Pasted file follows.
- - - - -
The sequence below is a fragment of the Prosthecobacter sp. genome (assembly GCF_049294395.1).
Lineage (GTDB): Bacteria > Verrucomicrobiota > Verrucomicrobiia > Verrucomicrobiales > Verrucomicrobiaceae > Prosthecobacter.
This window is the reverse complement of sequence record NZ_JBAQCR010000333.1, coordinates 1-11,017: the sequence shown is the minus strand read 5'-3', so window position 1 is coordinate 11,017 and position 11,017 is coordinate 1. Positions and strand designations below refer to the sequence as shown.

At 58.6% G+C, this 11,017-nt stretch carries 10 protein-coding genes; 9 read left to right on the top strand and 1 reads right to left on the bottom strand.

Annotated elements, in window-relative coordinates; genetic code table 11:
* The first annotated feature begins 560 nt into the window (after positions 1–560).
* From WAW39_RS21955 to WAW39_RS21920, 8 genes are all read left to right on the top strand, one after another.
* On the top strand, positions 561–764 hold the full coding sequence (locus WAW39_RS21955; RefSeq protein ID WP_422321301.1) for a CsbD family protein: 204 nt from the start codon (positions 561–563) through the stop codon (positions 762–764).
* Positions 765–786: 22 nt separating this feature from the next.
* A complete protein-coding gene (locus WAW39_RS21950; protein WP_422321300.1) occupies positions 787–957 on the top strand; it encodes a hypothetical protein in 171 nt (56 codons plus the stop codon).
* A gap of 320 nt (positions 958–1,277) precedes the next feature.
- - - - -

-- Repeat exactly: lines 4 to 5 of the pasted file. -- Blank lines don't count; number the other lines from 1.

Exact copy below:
At 58.6% G+C, this 11,017-nt stretch carries 10 protein-coding genes; 9 read left to right on the top strand and 1 reads right to left on the bottom strand.

Annotated elements, in window-relative coordinates; genetic code table 11: